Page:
This morning’s paper brings yet another example of how the Kansas City Star’s journalistic lapses have degraded this city’s schools, public safety and tax base. This time, it’s Kevin Collison who fails to ask questions and present facts to help our city assess a humongous investment of borrowed money. By failing to seek input from the people truly concerned with the real cost of development, Collison neglects to present a complete story.
Page 3 of the Business Section features Collison at his worst, complete with sloppy, lazy reporting and misleading graphics. In an advocacy piece masquerading as journalism, Collison presents the bracingly silly argument that because hotel occupancy is suffering in Kansas City, we need to increase our supply of hotel rooms. In the paper, the headline reads “KC Hotels Seek an Awakening”, with the slanted subtitle “Supporters of a proposed downtown convention hotel say it would help increase demand.” Uh-huh.
Collison makes quite clear he is one of the aforementioned supporters. In the paper edition of his story, he provides a graphic employing the age-old trick of “truncated scales”. Collison adapts Darrell Huff’s advice in How to Lie with Statistics (a wonderful book everyone should read): “Chop off the bottom. Of course the eye doesn’t ‘understand’ what isn’t there, and a small rise [can] become, visually, a big one.” In this case, of course it is a big decline that Collison is trying to exaggerate, so his scare graph shows “KC occupancy rates, 1989-2009″ plummeting to near the “rock bottom” of 50% – the drop looks a lot more precipitous when it drops to the bottom instead of hovers above the 50% line.
Collison’s graphical tomfoolery is just the most visible bias, though. He quotes Bill George extensively and unquestioningly, despite Mr. George’s surprising statement that “We don’t believe there will be a problem with the financial success of a new hotel, and we’re also looking at what it would do to boost the occupancy of other hotels.” This financial cockiness contrasts with the one representative of the hotel industry Collison quotes, who tells us that more than a quarter billion dollars worth of Kansas City hotels are already in financial distress, and that banks have run Kansas City hotels for several years. When our City Council is toying with the idea of tossing tax dollars into a failing business model, it would be reassuring to see some follow-up questions from a reporter.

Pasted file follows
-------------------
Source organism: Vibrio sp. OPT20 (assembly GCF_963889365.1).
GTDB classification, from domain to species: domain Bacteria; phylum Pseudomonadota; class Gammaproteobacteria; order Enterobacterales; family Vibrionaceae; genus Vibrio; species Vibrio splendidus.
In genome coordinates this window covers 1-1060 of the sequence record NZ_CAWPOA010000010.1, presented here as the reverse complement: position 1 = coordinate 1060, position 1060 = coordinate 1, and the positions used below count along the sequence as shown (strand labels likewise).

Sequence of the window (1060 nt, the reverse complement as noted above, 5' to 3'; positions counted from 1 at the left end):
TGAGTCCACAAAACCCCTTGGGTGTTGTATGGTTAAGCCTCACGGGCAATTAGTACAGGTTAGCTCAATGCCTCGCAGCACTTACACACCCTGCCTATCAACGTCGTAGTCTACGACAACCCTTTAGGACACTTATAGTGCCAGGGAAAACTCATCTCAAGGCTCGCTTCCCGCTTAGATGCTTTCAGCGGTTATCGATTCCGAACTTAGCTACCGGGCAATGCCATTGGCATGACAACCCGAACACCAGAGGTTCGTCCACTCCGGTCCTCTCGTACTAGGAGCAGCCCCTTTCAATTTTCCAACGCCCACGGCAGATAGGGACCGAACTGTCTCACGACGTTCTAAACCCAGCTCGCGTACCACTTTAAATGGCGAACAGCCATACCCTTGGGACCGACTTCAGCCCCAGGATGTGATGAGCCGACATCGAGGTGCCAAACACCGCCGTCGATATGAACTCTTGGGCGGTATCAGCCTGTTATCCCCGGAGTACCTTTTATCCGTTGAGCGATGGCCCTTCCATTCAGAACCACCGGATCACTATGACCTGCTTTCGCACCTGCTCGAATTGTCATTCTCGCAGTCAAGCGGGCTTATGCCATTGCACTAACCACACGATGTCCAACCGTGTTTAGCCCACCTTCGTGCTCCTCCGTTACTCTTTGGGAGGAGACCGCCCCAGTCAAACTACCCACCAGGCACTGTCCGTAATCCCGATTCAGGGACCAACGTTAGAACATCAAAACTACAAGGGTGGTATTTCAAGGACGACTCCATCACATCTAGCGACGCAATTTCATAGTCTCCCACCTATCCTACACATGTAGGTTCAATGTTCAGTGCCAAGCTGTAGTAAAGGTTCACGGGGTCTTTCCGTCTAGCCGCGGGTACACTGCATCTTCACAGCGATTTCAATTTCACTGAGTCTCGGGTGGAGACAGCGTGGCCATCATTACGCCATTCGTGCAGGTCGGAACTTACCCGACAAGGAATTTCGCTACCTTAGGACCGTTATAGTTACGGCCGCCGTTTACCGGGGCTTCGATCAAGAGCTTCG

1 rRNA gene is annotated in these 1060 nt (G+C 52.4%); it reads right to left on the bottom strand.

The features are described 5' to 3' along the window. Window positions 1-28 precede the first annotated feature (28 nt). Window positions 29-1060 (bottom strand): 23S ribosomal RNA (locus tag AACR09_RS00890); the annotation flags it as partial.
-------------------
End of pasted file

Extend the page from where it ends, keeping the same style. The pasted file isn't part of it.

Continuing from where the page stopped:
One explanation of the apparent contrast between Mr. George and the person actually in the hotel industry is not found anywhere in Collison’s article. Mr. George made his money in the cab and shuttle business, dropping people off at the doors of the hotels. He also has served multiple times as chair of the Kansas City Convention and Visitors Association. That’s not in any way a criticism of Mr. George – he has a legitimate interest in doing whatever it takes to increase the number of conventioneers. He’s doing his job.
Unfortunately, Kevin Collison is not doing his job. Where is a quotation from the manager of the Marriott – does he or she buy into the argument that the correct solution to low demand is to increase supply? What about the Hyatt or Westin?
Most damningly, where is the input from the people whose money they are proposing to spend on this project? The decision on whether to divert city assets to a fat-cat hotel is not merely a squabble between current hotel owners and people who want to drive more taxis.
We’re talking about tax money here. These people want our dollars. They’re not fools – they’re not going to gamble their own fortunes on the claim that you should build more supply when the buyers stop buying.
They want to take more of the money that should have gone to clear streets this winter. They want to take money that might allow a few of the schools to remain open. This is not free money that they want to spend.
Why didn’t Kevin Collison put in a quotation from a student whose school is being closed? Why didn’t he ask a grieving family on the East side about the relative importance of hotels and public safety? Maybe those people aren’t “important” enough to wind up in a business reporter’s call list – okay, then why didn’t he call Crosby Kemper, the head of the Kansas City Library? If we’re only going to hear from people who might be found at the River Club, could we at least get a word in from someone who cares about the impact on the taxpayer, when he’s writing about spending tax dollars??